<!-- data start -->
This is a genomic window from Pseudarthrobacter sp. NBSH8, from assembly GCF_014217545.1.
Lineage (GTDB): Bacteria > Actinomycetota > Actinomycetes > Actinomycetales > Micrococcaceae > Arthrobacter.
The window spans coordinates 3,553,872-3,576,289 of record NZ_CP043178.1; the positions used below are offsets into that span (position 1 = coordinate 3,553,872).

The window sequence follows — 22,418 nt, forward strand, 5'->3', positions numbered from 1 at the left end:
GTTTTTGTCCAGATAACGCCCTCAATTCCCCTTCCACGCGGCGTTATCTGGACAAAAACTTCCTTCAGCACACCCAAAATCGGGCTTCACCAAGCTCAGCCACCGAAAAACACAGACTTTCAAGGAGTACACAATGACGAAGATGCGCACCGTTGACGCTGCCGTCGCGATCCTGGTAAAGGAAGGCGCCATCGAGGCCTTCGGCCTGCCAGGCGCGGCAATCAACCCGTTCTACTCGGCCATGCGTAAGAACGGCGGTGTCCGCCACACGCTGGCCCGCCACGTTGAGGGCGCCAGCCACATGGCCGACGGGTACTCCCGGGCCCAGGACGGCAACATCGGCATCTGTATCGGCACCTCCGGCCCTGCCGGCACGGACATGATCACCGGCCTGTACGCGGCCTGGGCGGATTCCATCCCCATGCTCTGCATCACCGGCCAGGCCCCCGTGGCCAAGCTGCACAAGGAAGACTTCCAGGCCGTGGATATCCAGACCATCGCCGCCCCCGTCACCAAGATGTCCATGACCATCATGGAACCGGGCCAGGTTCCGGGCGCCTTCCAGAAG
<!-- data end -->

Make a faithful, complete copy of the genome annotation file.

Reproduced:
This is a genomic window from Pseudarthrobacter sp. NBSH8, from assembly GCF_014217545.1.
Lineage (GTDB): Bacteria > Actinomycetota > Actinomycetes > Actinomycetales > Micrococcaceae > Arthrobacter.
The window spans coordinates 3,553,872-3,576,289 of record NZ_CP043178.1; the positions used below are offsets into that span (position 1 = coordinate 3,553,872).

The window sequence follows — 22,418 nt, forward strand, 5'->3', positions numbered from 1 at the left end:
GTTTTTGTCCAGATAACGCCCTCAATTCCCCTTCCACGCGGCGTTATCTGGACAAAAACTTCCTTCAGCACACCCAAAATCGGGCTTCACCAAGCTCAGCCACCGAAAAACACAGACTTTCAAGGAGTACACAATGACGAAGATGCGCACCGTTGACGCTGCCGTCGCGATCCTGGTAAAGGAAGGCGCCATCGAGGCCTTCGGCCTGCCAGGCGCGGCAATCAACCCGTTCTACTCGGCCATGCGTAAGAACGGCGGTGTCCGCCACACGCTGGCCCGCCACGTTGAGGGCGCCAGCCACATGGCCGACGGGTACTCCCGGGCCCAGGACGGCAACATCGGCATCTGTATCGGCACCTCCGGCCCTGCCGGCACGGACATGATCACCGGCCTGTACGCGGCCTGGGCGGATTCCATCCCCATGCTCTGCATCACCGGCCAGGCCCCCGTGGCCAAGCTGCACAAGGAAGACTTCCAGGCCGTGGATATCCAGACCATCGCCGCCCCCGTCACCAAGATGTCCATGACCATCATGGAACCGGGCCAGGTTCCGGGCGCCTTCCAGAAG